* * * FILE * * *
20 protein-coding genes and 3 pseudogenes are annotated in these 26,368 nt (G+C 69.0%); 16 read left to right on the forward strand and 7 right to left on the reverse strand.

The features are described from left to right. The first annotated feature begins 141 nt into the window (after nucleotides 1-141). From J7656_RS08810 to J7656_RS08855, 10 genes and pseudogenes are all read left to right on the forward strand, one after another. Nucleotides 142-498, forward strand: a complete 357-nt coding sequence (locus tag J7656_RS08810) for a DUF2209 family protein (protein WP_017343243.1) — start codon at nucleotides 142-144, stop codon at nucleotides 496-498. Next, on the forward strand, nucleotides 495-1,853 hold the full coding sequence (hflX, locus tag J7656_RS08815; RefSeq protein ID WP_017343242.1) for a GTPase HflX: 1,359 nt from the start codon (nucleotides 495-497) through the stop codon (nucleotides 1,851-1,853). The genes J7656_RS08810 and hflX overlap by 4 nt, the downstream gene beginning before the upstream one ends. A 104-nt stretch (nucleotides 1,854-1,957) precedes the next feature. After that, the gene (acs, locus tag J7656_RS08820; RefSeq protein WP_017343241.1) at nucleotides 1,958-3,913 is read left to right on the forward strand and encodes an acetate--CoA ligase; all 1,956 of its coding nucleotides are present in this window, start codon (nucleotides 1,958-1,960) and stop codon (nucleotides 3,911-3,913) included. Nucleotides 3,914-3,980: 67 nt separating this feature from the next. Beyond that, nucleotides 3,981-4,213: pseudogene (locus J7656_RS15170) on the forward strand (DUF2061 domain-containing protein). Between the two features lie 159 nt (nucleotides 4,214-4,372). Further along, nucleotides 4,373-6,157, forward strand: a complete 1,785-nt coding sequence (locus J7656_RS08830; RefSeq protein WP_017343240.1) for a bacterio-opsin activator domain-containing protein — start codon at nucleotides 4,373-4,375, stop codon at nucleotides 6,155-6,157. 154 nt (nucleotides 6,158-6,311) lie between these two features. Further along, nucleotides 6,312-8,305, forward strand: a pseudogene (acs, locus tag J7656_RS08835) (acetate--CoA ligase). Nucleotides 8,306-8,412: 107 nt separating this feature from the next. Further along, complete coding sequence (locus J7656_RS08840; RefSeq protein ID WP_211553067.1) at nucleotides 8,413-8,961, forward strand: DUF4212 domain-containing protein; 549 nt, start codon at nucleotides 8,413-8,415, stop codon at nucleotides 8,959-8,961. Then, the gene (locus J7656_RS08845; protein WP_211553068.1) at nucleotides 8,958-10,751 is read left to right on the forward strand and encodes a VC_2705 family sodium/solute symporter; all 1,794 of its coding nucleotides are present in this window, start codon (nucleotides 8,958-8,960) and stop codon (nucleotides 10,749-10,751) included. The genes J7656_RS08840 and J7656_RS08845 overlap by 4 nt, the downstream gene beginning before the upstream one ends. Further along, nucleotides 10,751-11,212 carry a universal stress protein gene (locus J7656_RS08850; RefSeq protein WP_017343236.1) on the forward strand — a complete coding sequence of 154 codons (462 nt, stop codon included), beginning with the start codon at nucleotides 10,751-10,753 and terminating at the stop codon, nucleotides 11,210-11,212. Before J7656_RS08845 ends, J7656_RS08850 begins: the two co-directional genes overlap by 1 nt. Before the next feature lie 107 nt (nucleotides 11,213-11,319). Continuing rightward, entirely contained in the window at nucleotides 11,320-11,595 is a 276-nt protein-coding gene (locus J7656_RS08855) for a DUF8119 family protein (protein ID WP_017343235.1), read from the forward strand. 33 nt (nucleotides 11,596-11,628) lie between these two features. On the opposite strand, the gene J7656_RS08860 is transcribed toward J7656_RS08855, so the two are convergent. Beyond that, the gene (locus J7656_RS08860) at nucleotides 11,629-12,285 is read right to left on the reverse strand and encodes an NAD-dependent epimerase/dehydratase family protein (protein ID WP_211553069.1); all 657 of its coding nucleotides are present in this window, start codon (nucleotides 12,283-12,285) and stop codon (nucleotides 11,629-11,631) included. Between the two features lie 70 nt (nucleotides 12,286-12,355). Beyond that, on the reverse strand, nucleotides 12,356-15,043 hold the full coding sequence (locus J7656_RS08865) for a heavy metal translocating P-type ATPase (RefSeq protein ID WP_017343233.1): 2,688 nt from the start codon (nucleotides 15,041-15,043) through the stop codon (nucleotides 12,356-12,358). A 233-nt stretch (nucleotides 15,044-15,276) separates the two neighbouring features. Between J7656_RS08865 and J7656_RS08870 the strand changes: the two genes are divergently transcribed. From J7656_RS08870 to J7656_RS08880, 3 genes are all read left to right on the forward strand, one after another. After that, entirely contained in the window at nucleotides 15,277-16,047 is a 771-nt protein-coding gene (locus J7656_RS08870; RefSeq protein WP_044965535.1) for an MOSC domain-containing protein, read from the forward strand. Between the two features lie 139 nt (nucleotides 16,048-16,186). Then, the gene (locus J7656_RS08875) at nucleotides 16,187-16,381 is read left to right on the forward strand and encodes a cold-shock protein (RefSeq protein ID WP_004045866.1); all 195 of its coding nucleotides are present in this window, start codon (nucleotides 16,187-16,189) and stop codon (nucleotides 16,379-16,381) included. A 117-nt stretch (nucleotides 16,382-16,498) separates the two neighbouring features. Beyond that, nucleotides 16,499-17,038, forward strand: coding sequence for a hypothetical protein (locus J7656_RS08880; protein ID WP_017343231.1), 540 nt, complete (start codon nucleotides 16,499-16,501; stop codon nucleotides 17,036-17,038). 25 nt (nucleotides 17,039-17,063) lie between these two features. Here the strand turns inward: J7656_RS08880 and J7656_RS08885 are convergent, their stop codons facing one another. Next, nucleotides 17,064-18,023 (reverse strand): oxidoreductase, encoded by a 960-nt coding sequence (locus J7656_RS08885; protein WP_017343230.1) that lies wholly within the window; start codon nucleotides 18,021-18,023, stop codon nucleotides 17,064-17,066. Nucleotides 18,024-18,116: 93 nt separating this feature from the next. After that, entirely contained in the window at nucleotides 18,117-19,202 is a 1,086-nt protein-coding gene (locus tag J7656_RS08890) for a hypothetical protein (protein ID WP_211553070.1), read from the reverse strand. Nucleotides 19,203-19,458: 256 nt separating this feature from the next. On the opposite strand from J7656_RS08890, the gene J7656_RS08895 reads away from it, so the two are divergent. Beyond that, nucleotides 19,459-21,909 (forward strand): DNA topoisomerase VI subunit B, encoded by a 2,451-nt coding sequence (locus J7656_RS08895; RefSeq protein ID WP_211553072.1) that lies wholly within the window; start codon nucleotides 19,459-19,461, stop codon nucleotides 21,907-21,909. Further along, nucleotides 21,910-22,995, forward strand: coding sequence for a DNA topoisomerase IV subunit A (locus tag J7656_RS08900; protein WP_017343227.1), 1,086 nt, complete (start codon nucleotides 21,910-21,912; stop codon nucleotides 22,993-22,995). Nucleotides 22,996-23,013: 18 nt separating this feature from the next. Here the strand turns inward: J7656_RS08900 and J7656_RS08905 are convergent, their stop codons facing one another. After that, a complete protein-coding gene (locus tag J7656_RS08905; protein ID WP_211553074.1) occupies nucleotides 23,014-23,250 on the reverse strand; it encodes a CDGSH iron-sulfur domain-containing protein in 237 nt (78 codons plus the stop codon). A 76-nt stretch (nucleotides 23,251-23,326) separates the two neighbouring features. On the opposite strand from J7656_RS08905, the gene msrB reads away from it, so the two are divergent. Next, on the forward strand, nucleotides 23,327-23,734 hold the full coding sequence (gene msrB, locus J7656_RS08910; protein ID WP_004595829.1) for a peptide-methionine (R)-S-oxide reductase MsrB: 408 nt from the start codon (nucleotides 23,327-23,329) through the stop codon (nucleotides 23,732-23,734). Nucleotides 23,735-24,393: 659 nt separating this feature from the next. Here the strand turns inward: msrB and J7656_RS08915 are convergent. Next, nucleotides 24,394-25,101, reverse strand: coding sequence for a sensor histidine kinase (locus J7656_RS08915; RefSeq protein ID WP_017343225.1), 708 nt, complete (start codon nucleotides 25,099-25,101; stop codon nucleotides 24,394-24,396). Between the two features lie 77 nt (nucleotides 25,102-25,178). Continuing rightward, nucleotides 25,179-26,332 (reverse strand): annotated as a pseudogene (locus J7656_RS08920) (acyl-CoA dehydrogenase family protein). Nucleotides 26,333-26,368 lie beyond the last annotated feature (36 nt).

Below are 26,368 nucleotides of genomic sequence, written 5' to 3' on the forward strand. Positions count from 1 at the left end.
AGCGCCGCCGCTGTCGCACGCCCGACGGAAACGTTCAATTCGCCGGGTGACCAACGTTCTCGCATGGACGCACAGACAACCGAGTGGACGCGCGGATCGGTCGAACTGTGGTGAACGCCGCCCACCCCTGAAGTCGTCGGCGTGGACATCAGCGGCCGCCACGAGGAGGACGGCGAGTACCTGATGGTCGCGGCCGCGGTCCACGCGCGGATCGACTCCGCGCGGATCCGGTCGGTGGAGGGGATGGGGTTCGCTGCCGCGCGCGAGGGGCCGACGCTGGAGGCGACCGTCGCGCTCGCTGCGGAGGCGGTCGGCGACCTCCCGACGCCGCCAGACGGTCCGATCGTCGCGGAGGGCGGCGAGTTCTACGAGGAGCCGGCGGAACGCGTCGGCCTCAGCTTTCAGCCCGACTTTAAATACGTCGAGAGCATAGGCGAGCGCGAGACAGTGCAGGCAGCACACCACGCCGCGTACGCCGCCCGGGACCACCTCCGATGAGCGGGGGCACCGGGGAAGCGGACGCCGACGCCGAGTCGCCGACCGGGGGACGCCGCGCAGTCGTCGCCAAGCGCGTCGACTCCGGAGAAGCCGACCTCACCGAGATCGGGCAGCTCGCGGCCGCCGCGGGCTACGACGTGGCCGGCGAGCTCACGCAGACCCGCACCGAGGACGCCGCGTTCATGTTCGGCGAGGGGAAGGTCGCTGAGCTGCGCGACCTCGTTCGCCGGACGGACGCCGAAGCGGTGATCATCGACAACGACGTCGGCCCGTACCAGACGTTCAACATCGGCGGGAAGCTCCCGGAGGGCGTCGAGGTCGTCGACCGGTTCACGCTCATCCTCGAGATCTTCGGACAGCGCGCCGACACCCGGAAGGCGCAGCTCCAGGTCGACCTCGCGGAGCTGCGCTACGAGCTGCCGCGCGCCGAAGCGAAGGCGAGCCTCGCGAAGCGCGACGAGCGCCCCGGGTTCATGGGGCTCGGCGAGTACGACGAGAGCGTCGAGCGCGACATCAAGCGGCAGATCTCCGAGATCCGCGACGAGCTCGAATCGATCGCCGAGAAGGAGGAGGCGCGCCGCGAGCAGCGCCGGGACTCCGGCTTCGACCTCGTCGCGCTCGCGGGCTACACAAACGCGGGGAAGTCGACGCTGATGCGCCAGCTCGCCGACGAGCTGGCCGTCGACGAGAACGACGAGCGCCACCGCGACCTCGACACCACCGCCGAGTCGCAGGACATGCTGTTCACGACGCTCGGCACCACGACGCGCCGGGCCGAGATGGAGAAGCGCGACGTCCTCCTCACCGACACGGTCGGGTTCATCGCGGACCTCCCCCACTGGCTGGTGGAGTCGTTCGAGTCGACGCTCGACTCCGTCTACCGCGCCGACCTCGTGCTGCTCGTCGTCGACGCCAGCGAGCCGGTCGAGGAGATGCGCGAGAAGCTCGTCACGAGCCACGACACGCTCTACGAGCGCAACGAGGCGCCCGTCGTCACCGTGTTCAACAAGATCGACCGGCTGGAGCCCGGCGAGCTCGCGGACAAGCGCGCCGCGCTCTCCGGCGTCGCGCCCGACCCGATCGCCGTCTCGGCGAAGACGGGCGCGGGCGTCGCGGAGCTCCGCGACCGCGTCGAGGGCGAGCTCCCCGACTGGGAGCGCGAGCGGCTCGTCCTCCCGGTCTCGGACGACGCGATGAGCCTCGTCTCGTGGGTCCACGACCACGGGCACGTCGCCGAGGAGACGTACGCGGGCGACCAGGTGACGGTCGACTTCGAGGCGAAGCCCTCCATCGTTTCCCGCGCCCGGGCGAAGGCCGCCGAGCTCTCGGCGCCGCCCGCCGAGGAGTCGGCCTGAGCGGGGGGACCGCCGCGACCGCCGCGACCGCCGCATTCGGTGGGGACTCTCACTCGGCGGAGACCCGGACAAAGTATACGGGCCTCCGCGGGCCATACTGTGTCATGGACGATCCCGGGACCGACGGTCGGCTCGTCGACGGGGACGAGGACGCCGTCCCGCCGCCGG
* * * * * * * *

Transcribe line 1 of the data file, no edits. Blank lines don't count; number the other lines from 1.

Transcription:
20 protein-coding genes and 3 pseudogenes are annotated in these 26,368 nt (G+C 69.0%); 16 read left to right on the forward strand and 7 right to left on the reverse strand.